The New Crusades
Denunciations of "religious extremism," always commonplace, have never sounded more persuasive as Islamic State and Boko Haram go on murderous rampages and sectarian killers enjoy political respectability in places such as Pakistan. Russian President Vladimir Putin has taken out a fresh lease on Christianity's old compact with imperialism. Many prominent rabbis in Israel have ignored the 19th-century conflict between Judaism and Zionism to sanction the messianic aims of settlers in the West Bank.
Non-monotheistic religions do not seem to have fared much better despite their explicit commitments to diversity and pluralist practice. In the past two decades, Hindu nationalists have sought self-affirmation in grisly acts of violence against minorities. Buddhist monks have led lynch mobs in Sri Lanka and Myanmar, and they have proudly turned out as soldiers in Thailand's counterinsurgency campaign in the southern provinces.
If the so-called "return" of religion shocks us, it is because we are too accustomed to reading its premature obituary. A range from European prophets, from Marx to Max Weber, shared the belief that democracy, economic growth, technology and mass culture would wean people away from reliance on the supernatural and usher them into a truly "disenchanted" secular world. As the process of modernization moved from the West to the non-West, religion would retreat from the public into the private sphere.
For much of the world's population, however, religion has continued to provide the basic vocabulary for conversations about society, politics, law and the good life. In fact, the threatening incursions of the West and the modern world in the 19th century stimulated a reinterpretation of religious faith and identity in many Asian and African countries.
The calls for jihad against the British in India and the revolt of the Mahdi in Sudan are well-documented instances of Islamist mobilization against the all-conquering West. Many of the leading thinkers of the non-Muslim world -- Han Yongun in Korea, Taixu in China, Anagarika Dharampala in Sri Lanka, U Dhammaloka in Burma, Swami Vivekananda in India -- also hoped for a properly organized Buddhism or Hinduism to provide the basis for national strength, solidarity and identity in the modern world.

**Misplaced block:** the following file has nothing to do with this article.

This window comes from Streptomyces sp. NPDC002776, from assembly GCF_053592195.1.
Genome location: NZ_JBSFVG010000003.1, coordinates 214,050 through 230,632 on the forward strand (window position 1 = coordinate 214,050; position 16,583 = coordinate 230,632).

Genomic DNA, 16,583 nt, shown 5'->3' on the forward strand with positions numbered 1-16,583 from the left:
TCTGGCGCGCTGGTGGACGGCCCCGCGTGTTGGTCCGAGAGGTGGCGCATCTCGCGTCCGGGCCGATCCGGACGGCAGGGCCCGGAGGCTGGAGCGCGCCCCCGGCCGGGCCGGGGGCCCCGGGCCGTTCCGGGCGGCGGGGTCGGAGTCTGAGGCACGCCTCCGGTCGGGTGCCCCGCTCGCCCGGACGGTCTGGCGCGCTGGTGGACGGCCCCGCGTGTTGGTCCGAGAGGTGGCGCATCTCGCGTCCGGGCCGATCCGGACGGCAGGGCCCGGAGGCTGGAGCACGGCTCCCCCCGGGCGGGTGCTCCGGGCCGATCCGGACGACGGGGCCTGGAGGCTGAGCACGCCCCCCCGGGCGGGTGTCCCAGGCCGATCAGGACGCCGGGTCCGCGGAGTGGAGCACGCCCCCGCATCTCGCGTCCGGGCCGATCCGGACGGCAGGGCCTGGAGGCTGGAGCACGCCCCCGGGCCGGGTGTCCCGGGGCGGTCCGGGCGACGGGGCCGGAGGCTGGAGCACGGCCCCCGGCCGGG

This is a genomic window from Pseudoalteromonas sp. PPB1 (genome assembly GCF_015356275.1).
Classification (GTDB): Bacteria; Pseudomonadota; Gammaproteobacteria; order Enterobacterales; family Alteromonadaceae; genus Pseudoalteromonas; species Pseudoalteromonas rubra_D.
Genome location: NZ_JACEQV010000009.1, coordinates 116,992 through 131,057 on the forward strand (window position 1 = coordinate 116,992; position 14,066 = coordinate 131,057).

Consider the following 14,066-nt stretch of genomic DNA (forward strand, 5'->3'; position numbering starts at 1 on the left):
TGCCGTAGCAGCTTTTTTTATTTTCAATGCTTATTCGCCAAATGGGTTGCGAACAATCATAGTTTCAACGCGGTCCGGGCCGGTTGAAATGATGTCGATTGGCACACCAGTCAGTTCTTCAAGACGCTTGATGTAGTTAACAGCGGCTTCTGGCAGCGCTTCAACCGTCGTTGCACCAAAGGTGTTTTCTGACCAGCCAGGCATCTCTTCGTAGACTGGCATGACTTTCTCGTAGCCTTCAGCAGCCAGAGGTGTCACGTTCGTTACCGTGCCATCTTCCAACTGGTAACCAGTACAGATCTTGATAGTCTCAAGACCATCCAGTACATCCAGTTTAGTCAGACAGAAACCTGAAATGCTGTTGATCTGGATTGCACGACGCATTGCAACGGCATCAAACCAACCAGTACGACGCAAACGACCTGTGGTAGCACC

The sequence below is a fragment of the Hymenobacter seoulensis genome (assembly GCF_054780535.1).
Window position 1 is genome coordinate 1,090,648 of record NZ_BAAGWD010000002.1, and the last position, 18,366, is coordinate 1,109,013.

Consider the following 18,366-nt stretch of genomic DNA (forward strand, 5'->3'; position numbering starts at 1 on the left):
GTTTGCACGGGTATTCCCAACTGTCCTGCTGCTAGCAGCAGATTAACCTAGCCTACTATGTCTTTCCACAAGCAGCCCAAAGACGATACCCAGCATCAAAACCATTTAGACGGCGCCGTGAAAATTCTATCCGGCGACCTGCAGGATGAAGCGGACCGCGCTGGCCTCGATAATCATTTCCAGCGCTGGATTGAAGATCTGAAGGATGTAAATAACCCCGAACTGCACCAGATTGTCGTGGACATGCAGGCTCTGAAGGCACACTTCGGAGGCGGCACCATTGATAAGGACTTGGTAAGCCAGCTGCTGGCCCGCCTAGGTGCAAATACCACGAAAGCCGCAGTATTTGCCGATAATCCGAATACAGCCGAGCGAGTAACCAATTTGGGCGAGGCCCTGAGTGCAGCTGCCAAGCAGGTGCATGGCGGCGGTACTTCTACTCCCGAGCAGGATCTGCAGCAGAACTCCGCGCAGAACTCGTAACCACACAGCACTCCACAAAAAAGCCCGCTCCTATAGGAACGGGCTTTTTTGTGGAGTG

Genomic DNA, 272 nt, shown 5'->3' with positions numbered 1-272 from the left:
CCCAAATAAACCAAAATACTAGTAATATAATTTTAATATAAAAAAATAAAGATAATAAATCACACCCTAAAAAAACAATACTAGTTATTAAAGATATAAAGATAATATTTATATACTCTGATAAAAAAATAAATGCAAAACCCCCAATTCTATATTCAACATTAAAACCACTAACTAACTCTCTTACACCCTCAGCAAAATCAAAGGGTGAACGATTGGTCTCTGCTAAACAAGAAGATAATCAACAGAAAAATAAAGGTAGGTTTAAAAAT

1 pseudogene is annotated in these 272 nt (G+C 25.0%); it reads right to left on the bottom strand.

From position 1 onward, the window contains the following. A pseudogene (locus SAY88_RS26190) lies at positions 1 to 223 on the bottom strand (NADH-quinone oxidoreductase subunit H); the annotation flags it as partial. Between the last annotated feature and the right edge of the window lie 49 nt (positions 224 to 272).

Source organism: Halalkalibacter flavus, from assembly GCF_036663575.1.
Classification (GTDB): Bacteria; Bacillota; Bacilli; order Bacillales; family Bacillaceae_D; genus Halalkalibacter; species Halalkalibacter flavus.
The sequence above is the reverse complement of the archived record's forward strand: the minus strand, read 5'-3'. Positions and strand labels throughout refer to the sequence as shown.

In many cases, their fondest dreams -- and worst fears -- have been realized. Buddhist nationalism is no longer an oxymoron in Sri Lanka. Fringe believers in "Akhand Bharat" or Undivided India seem to have hijacked the mainstream discourse of secular nationalism in India.
But then, modern nationalism itself has the symbolism and ritual of religion: a missionary belief in cultural distinctiveness, a political theology that includes declarations of independence and constitutions, and civic liturgies demanding reverence for the flag and founding fathers. Religious symbols and narratives have long permeated even the evidently secularized West.
Irish nationalism identified itself with Catholicism; the Welsh broke en masse with Anglicanism in the 19th century to define their own national identity. The American Revolution was preceded and followed by a great efflorescence of Protestant denominations.
Republican France, from which the creed of progressive secularization is drawn, has always been exceptional. Nevertheless, Nicolas Sarkozy revealed an unalterable fact when he claimed that Europe's roots are essentially Christian.
Queen Elizabeth remains the head of the Church of England. Even today, Germany finances its churches and allows them to tax their members. The constitutionally mandated separation of church and state doesn't prevent religion from influencing politics in the U.S. A sense of providential mission infuses the rhetoric of U.S. foreign policy.
Clearly, our faith in the miracle of secular modernization defies all evidence of the intensity, persistence and variety of religious belief in the West as well as the East. More fatefully, it hinders us from questioning whether there is such a thing as the purely secular.
Zionism was aggressively anti-religious in its European origins. But its basic goals -- redemption of the "promised land" and revival of the Hebrew language -- were informed by theological notions.
The Indian claim to an Undivided India, whose mythology-inspired map includes all of South Asia, has been advanced at different times by "secular" members of the Congress party as well as Hindu fanatics.
We have assumed too easily -- and complacently -- the moral superiority and eventual triumph of the "secular." But Islamic State has more in common with the utopia of the fanatically secular Khmer Rouge than anything in the long history of Islam. We need fresher ideas to understand the great violence of our times, which is far from being explained by diehard secularists blustering against religious extremism.
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